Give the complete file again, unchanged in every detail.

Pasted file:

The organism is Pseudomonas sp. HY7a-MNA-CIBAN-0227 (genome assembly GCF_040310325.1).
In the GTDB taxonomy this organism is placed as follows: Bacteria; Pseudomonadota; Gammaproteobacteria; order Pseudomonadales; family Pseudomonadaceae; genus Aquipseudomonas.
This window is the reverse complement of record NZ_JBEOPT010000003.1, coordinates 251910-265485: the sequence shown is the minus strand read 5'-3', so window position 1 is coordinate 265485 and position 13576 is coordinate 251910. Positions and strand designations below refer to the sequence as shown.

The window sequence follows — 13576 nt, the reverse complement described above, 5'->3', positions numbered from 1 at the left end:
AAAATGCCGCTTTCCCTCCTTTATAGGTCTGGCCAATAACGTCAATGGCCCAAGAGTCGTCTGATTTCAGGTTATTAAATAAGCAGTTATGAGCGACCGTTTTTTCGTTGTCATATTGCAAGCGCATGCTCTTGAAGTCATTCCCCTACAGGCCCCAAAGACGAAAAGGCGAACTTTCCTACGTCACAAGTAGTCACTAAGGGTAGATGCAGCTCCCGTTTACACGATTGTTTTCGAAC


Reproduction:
The organism is Pseudomonas sp. HY7a-MNA-CIBAN-0227 (genome assembly GCF_040310325.1).
In the GTDB taxonomy this organism is placed as follows: Bacteria; Pseudomonadota; Gammaproteobacteria; order Pseudomonadales; family Pseudomonadaceae; genus Aquipseudomonas.
This window is the reverse complement of record NZ_JBEOPT010000003.1, coordinates 251910-265485: the sequence shown is the minus strand read 5'-3', so window position 1 is coordinate 265485 and position 13576 is coordinate 251910. Positions and strand designations below refer to the sequence as shown.

The window sequence follows — 13576 nt, the reverse complement described above, 5'->3', positions numbered from 1 at the left end:
AAAATGCCGCTTTCCCTCCTTTATAGGTCTGGCCAATAACGTCAATGGCCCAAGAGTCGTCTGATTTCAGGTTATTAAATAAGCAGTTATGAGCGACCGTTTTTTCGTTGTCATATTGCAAGCGCATGCTCTTGAAGTCATTCCCCTACAGGCCCCAAAGACGAAAAGGCGAACTTTCCTACGTCACAAGTAGTCACTAAGGGTAGATGCAGCTCCCGTTTACACGATTGTTTTCGAAC